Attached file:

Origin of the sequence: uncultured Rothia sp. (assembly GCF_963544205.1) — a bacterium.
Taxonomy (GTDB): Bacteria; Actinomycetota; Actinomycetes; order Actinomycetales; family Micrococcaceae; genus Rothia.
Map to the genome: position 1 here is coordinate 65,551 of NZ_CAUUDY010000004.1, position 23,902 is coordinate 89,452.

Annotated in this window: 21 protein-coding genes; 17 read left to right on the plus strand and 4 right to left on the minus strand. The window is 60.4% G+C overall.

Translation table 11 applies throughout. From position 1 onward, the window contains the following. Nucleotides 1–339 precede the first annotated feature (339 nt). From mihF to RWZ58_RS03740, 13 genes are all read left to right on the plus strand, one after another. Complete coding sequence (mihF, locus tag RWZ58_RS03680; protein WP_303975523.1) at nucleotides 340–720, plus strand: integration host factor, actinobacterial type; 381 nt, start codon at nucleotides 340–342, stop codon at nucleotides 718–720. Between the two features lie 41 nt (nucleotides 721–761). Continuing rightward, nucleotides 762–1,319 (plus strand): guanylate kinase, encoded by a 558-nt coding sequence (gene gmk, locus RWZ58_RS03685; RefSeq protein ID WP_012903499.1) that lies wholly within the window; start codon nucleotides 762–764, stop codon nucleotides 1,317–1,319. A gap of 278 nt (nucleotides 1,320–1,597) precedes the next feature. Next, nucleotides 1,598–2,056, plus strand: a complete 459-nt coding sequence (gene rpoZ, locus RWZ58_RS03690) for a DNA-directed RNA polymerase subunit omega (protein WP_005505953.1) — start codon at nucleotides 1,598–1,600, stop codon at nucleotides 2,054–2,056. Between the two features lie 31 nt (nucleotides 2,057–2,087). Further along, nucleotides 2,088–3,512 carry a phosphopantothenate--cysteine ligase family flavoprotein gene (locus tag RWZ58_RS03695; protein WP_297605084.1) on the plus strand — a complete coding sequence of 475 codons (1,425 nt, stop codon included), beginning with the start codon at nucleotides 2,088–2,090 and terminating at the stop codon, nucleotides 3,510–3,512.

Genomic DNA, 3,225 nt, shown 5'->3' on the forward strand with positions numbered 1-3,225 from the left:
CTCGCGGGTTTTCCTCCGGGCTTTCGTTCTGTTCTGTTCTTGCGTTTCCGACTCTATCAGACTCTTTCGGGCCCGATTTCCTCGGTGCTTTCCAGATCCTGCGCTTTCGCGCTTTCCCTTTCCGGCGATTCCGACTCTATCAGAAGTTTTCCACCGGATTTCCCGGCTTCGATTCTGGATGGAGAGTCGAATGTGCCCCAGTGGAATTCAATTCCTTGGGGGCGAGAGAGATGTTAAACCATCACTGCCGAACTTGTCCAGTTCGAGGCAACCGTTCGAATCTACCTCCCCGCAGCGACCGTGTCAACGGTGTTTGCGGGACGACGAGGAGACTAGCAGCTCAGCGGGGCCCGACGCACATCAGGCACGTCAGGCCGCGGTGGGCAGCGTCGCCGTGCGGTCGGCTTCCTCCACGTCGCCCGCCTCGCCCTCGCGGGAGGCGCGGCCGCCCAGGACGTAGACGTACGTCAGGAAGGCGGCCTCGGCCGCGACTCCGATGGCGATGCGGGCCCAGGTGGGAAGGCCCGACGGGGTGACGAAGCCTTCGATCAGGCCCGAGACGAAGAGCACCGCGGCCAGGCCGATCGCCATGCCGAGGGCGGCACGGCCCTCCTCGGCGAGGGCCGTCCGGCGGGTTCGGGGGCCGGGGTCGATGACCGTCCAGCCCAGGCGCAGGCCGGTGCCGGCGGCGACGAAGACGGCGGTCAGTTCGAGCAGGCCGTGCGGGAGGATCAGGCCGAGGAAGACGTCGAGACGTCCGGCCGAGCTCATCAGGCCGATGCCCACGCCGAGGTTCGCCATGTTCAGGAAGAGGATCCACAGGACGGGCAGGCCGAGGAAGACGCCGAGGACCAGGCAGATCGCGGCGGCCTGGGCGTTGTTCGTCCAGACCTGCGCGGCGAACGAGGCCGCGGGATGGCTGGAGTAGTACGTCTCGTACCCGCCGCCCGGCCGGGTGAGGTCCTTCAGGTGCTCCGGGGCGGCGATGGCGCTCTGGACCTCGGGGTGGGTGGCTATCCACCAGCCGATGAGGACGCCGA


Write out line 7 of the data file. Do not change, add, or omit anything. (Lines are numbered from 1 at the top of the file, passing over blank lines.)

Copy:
CTCGCGGGTTTTCCTCCGGGCTTTCGTTCTGTTCTGTTCTTGCGTTTCCGACTCTATCAGACTCTTTCGGGCCCGATTTCCTCGGTGCTTTCCAGATCCTGCGCTTTCGCGCTTTCCCTTTCCGGCGATTCCGACTCTATCAGAAGTTTTCCACCGGATTTCCCGGCTTCGATTCTGGATGGAGAGTCGAATGTGCCCCAGTGGAATTCAATTCCTTGGGGGCGAGAGAGATGTTAAACCATCACTGCCGAACTTGTCCAGTTCGAGGCAACCGTTCGAATCTACCTCCCCGCAGCGACCGTGTCAACGGTGTTTGCGGGACGACGAGGAGACTAGCAGCTCAGCGGGGCCCGACGCACATCAGGCACGTCAGGCCGCGGTGGGCAGCGTCGCCGTGCGGTCGGCTTCCTCCACGTCGCCCGCCTCGCCCTCGCGGGAGGCGCGGCCGCCCAGGACGTAGACGTACGTCAGGAAGGCGGCCTCGGCCGCGACTCCGATGGCGATGCGGGCCCAGGTGGGAAGGCCCGACGGGGTGACGAAGCCTTCGATCAGGCCCGAGACGAAGAGCACCGCGGCCAGGCCGATCGCCATGCCGAGGGCGGCACGGCCCTCCTCGGCGAGGGCCGTCCGGCGGGTTCGGGGGCCGGGGTCGATGACCGTCCAGCCCAGGCGCAGGCCGGTGCCGGCGGCGACGAAGACGGCGGTCAGTTCGAGCAGGCCGTGCGGGAGGATCAGGCCGAGGAAGACGTCGAGACGTCCGGCCGAGCTCATCAGGCCGATGCCCACGCCGAGGTTCGCCATGTTCAGGAAGAGGATCCACAGGACGGGCAGGCCGAGGAAGACGCCGAGGACCAGGCAGATCGCGGCGGCCTGGGCGTTGTTCGTCCAGACCTGCGCGGCGAACGAGGCCGCGGGATGGCTGGAGTAGTACGTCTCGTACCCGCCGCCCGGCCGGGTGAGGTCCTTCAGGTGCTCCGGGGCGGCGATGGCGCTCTGGACCTCGGGGTGGGTGGCTATCCACCAGCCGATGAGGACGCCGA